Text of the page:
Published: November 22nd 2010November 16th 2010
Previously, on the Amazing Amble...
So, we said our farewells and hopped on a plane – a Qantas 747-400 in case you're wondering, all the engines having dropped off the A380s the day before. The flight was okay, as flights go. By that I mean the plane didn't crash and tv thingo worked all right. I only managed to watch 3 movies, as I endured the incessant back and forth of the seat in front, occupied by an abrasive Californian woman. Happily, she was also doing regular yoga stretches which caused her clawed hands to reach over the back of the seat and completely obscure the screen.
Klaire reckons she got through 6 movies, but she's probably lying.
We alighted the plane at LAX, into the worst operated customs area I've ever seen. It took a full two hours for the whole process. The border security blokes were getting cranky because people had no idea where to go. This may have been because there was no indication whatsoever of where to go. It struck me as we were being photographed and having fingerprints (and thumbs, and both hands) digitally recorded onto the Homeland Security database that the country which holds itself
up to be a beacon of freedom and so forth has some truly oppressive practices. I couldn't see how protecting freedom by reducing freedom works, but then I guess I'm just not as smart as them.
Anyway, got through it, and were officially in the US. Just because, we went outside the terminal to have a look at it. The bit we could see looked a bit crap, so we went back inside. In any event, our flight was due, the customs process having taken so long.
The Alaskan Airways flight was uneventful, and four hours later we landed in Mexico D.F.
, a city with more people in it than our whole country. By this time it had been the 14th for a lot longer than 24 hours, and we were getting a bit over it. We had booked a couple of nights at a place in Condesa and had the directions. About 60 pesos in a taxi, or 6 pesos (around 40c) on the metro. We chose the metro.
Which was a great choice. Being a Sunday it wasn't too busy, and filled with people on their way to and from various events. The final of
Apertura, the first half of the Mexican football season had been on (by the way, from here on in football means real football, not the kinds with egg shaped balls), there were various parties, people with piñatas, people selling bubbles, lollies, books. There were also folks with backpacks decked out with more speakers than I had in my car as a young fella selling cds. I'm sure one bloke had a subwoofer in his fake Nike backpack, had the carriage vibrating nicely. We had to change lines at some point so we did the internationally recognised sign of the lost traveller – stand around looking at a map. Sure enough, some guy helped us in short order.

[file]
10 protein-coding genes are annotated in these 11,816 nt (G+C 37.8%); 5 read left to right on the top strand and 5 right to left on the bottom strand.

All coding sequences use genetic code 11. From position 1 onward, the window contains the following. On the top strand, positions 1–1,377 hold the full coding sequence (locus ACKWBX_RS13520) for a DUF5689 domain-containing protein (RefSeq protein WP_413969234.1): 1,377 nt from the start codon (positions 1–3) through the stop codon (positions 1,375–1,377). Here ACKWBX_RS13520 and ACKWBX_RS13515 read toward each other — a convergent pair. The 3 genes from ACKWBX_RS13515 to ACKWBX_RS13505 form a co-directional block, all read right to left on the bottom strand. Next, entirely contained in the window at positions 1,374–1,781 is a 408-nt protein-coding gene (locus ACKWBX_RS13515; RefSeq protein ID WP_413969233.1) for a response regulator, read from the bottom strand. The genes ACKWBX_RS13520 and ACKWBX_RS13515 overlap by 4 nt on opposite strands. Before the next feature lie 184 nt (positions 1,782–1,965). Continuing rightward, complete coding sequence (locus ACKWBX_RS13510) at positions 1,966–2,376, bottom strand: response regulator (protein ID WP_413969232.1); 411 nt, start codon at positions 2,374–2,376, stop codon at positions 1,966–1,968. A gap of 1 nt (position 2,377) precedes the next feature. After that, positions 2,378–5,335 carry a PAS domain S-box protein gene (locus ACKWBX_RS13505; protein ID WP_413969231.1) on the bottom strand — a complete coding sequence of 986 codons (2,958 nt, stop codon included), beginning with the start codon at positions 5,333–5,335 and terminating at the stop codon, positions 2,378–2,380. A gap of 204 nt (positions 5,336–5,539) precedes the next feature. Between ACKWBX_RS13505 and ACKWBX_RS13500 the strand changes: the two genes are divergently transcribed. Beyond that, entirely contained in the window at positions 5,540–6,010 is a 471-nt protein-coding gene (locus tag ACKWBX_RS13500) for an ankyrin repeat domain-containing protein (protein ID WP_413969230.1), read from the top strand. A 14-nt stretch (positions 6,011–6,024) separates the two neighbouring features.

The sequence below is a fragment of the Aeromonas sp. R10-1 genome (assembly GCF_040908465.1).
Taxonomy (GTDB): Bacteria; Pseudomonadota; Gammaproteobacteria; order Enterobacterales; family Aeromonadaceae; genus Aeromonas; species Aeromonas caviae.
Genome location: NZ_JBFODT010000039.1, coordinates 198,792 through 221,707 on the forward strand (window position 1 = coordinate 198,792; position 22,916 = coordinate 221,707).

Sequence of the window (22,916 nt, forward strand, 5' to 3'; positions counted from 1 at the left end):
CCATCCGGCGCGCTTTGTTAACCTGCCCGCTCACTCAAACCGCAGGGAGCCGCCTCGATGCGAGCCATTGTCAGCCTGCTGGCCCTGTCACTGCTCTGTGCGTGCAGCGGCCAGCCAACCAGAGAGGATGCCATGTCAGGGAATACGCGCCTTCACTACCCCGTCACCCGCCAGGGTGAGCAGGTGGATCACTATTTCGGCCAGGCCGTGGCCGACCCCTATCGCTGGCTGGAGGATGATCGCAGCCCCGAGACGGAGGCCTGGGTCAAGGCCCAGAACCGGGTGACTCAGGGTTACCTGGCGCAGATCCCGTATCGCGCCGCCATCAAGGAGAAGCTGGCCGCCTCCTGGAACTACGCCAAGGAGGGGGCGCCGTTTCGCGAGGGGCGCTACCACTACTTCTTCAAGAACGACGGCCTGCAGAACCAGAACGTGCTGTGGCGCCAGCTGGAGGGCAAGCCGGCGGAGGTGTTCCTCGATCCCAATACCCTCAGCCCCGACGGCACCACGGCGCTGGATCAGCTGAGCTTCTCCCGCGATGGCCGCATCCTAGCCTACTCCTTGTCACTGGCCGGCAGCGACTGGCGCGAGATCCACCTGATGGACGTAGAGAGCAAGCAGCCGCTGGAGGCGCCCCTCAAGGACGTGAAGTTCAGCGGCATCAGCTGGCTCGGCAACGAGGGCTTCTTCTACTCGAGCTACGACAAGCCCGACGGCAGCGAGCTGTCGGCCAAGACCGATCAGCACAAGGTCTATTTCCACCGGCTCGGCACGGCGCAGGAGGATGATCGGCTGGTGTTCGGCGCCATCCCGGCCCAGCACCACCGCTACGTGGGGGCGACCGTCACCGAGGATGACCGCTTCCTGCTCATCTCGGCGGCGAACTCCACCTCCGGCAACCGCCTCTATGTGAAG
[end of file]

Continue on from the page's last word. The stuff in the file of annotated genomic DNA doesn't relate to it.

Hopped off the train, wandered about and found our hostel. We had a private room, shared bathroom. A nice little place in a good area of Mexico City - Roma. A quiet, leafy street outside, a short walk from a heap of bars and restaurants. Also free wifi in the hostel. Not so much hot water, but can't win 'em all, I guess. There wasn't many others there. A French girl (well, her Lonely Planet said “Mexique” so we took a punt),
an Australian expat type with some of the typical expat arrogance, but not a bad bloke really.
We were more than a bit stuffed but we went out and had a feed at a place on the corner (cheap beer, hot food, mucho sauces on the table, think I'm gonna like it here). We crashed fairly early that night.
We wandered up the Zocalo the next day. The Lonely Planet told us to take the bus, but it was only a couple of kms so we walked.
The Zocalo was predictably huge and impressive. There was some sort of festival on – I think it was public holiday, and we were interviewed by 3 different groups of students, clearly for their English classes. They would approach nervously, ask if we spoke Spanish, then interview us with set questions while their friends giggled and filmed the interview on little point and shoot cameras.
The next few days were spent basically wandering around. As luck would have it, my camera stopped working on the second day of our holidays, so we found a Sears and bought a new one.
Back to the hostel, then more beers. $4 for a sixpack
of Coronas from the supermarket was hard to go past, as was reggae night at Kings Bar in Condesa, so we stopped in for a drink.
So far, pretty good. Close to the budget so far, not counting the new camera. The food is cheap, the hostel not too bad at 400 pesos a night (about $32 AUD).
Next stop, San Luis Potosi.
There are more photos below